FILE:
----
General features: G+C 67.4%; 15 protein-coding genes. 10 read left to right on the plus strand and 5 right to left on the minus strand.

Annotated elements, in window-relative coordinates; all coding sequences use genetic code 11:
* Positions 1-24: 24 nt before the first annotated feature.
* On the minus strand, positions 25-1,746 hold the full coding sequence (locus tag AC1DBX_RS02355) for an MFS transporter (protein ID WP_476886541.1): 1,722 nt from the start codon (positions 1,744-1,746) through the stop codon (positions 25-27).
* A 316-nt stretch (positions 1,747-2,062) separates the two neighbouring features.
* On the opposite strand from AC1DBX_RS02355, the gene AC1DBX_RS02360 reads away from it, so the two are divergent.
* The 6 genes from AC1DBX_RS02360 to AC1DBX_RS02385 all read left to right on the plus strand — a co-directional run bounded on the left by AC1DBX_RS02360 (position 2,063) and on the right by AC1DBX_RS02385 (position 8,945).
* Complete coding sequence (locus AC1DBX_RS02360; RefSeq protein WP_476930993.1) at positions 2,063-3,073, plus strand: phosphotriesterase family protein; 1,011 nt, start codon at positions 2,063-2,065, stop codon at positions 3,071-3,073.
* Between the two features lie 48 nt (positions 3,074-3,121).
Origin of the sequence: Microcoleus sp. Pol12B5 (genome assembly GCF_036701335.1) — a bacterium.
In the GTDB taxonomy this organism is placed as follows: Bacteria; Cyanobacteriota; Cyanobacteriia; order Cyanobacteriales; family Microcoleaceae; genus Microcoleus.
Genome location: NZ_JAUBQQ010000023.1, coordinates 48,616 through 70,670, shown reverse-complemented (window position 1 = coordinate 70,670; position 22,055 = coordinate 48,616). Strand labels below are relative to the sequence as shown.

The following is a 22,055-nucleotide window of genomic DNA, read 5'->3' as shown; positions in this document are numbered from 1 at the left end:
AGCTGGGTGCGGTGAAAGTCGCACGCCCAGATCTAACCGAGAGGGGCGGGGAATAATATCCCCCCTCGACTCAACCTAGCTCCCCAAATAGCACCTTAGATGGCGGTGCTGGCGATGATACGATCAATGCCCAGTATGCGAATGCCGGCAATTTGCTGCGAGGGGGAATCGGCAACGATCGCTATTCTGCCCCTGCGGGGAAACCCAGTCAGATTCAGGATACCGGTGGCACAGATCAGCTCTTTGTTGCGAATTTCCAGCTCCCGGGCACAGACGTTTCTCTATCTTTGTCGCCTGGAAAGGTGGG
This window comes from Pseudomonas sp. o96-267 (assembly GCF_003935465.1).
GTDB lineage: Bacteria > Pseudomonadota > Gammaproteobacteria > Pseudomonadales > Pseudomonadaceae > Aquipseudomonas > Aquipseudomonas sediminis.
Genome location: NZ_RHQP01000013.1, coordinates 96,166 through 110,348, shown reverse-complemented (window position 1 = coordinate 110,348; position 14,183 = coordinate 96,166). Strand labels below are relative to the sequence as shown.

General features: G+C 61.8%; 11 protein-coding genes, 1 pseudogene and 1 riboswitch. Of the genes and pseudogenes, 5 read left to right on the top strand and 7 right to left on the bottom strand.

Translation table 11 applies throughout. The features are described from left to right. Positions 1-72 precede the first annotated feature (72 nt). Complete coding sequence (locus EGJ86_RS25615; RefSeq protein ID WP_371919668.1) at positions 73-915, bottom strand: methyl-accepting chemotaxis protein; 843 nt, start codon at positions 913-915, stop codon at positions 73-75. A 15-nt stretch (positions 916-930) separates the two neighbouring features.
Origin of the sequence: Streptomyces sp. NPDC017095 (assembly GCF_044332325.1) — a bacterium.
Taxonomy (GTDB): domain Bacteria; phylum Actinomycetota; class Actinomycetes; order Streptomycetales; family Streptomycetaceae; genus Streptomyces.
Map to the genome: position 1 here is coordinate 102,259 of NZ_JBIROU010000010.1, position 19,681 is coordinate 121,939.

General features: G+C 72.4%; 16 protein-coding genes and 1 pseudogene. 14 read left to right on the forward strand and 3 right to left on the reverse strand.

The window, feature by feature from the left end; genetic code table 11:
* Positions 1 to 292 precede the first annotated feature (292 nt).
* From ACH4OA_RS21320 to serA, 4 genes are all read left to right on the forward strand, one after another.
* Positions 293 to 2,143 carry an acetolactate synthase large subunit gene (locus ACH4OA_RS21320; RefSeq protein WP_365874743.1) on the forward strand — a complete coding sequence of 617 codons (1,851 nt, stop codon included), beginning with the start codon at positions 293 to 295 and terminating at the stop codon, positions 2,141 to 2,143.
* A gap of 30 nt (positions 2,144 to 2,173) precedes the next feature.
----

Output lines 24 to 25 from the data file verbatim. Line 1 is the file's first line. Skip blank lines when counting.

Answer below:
The window, feature by feature from the left end; genetic code table 11:
* Positions 1 to 292 precede the first annotated feature (292 nt).